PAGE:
Light Injuries

Light injuries to the nail bed can be mended by simply avoiding exposing your nails to further damage. Namely, hematoma is nothing more than a succession of physical traumas, so in order to avoid that on toenails, wear open-ended footwear (such as flip-flops or sandals), and in case of bleeding wounds, avoid wearing socks.

Slightly more serious, but still light nail injuries can be dressed to provide additional protection to complement that of the nail's plate, although this is rarely necessary.

The main premise of a light nail/nail bed injury is that the finger in question is not hurting when touched. Throbbing or pulsating wounds are a clear indicator that a major injury has occurred, which calls for a different type of approach.

Bleeding Injuries

Regardless of whether the nail was smashed, cut or ruptured, if you see any blood surrounding the wound, you need to prevent it from progressing further. Nail beds house a multitude of tiny blood vessels, and in most cases, blood will not ooze from the wound unless some of them were damaged.

To stop the bleeding, you should use a sterile piece of clean cloth and apply gentle pressure around the wound.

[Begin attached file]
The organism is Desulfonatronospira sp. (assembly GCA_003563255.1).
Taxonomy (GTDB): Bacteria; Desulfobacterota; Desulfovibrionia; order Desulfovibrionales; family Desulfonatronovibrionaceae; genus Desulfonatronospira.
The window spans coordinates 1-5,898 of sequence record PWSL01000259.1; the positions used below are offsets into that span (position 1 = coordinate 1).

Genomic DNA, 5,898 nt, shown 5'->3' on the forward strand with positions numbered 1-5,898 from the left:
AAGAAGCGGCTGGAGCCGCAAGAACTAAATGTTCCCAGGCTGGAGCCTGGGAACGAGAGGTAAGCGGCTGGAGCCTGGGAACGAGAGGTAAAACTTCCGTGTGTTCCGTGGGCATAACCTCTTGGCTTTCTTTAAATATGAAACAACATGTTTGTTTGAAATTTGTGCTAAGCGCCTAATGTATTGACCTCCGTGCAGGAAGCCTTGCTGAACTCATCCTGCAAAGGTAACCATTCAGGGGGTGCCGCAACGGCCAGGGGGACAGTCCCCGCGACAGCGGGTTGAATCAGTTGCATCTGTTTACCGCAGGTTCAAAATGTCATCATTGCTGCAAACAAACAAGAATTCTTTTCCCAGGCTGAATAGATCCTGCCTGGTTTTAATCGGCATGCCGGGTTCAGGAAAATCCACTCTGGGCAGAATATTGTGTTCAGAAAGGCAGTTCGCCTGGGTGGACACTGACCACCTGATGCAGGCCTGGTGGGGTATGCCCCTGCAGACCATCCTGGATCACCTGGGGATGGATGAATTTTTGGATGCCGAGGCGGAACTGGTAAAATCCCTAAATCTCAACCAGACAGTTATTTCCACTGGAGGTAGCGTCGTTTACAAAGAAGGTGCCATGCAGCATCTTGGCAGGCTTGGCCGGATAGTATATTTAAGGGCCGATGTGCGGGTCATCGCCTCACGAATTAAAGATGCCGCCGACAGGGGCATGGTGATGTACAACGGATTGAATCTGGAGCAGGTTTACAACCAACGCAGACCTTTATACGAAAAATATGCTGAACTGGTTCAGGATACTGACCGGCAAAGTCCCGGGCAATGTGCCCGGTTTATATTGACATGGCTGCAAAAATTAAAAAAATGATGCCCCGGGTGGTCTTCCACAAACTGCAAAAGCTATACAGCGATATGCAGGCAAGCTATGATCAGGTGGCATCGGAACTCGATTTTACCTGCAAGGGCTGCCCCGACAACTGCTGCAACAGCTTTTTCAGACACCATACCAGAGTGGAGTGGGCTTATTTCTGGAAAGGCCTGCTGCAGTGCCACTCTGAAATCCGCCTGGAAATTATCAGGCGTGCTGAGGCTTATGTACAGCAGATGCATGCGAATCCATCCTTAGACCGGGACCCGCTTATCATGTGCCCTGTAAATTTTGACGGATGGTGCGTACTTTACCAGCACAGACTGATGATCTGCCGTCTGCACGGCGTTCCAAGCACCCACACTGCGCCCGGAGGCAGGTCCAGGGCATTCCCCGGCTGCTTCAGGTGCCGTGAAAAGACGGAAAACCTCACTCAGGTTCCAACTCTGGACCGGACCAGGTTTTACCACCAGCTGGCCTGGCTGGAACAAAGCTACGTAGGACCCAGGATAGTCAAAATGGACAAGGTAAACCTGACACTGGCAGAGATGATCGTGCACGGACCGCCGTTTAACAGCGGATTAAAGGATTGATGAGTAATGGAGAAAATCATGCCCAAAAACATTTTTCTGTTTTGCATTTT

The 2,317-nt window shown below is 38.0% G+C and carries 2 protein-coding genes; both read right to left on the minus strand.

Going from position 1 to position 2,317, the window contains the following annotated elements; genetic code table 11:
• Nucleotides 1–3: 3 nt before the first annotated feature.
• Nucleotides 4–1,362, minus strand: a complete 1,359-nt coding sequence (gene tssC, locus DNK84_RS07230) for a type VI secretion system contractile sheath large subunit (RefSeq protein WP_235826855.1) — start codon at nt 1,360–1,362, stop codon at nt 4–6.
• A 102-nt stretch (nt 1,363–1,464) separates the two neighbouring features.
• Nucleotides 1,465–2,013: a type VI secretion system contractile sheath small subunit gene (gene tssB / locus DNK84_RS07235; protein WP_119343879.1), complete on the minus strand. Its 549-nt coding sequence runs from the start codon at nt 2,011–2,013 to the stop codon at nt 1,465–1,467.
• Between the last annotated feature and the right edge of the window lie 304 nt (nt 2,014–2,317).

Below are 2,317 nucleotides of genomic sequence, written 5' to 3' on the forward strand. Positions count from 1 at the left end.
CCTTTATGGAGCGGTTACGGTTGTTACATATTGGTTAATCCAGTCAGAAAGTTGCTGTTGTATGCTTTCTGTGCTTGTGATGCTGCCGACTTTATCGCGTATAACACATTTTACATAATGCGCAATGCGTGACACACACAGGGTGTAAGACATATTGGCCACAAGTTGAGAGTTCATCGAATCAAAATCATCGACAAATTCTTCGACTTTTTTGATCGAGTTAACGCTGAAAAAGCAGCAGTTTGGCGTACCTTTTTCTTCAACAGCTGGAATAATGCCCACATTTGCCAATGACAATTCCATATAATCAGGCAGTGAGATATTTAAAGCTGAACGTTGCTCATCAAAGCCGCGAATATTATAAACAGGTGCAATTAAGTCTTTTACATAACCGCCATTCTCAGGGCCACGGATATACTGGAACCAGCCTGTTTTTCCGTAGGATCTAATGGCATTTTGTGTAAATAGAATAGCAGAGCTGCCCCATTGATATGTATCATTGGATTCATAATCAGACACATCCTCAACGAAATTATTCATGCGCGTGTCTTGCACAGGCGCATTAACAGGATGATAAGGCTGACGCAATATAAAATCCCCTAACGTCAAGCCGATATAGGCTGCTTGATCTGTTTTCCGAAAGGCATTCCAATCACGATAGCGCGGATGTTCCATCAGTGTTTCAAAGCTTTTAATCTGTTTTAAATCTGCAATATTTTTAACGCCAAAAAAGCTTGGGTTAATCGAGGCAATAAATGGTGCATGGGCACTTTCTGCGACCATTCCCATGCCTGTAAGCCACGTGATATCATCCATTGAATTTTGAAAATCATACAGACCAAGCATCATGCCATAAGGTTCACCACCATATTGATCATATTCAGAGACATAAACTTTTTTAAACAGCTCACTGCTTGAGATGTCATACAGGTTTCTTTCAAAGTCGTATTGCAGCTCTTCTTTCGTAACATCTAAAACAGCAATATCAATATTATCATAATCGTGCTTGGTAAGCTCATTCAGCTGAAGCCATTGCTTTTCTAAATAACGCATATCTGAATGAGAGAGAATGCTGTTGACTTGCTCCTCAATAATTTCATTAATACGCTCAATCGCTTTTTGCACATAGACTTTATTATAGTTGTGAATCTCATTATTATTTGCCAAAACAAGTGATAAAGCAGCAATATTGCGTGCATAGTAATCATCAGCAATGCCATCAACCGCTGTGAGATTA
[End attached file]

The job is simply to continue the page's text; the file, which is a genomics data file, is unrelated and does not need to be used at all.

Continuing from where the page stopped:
Hematomas build up over time, which means that exercising caution is the best way to prevent them. Nail plates that are slowly turning dark-red or dark-blue should be your clear indicators of the earliest stages.

Once developed, hematomas can be relatively easily treated with ice packs and bandages. What makes this issue problematic is the fact that the process can last up to a month.

Re-dressing the wound, applying ice even when the nail isn’t hurting while preventing future damage is a three-step process that needs to be executed without fail daily. The easiest way to perform these tasks is to keep the entire arm or foot elevated or in a properly affixed cast.

Amputated Nails

Amputated nails leave the bed completely exposed, which will immediately start pulsating and hurting. You should immediately clean the severed parts with a sterile solution and cover it with a gauze wrap. Make sure to pick up the pieces so that they can be reattached to the bed later on.

Re-dressing the wound is currently all you can do. Drive to your local hospital and seek first aid as soon as possible. Your doctors will help you schedule the reconstruction surgery.

We hope that this guide was of use to you and that you’ve learned something new today on nail bed trauma and recovery. Make sure you are staying safe in these times we are all going through and have a good one, guys!

photo of Norma Spencer, Writer for Beauty Courses Online
Norma Spencer, Writer for Beauty Courses Online

Norma is a gardener, bookkeeper, writer, and mother of three. She's also a writer with a Ph.D. in Business Administration (Management). At the moment of writing this bio, Norma is in Germany, planning to spend at least a few more years in Europe in the coming years.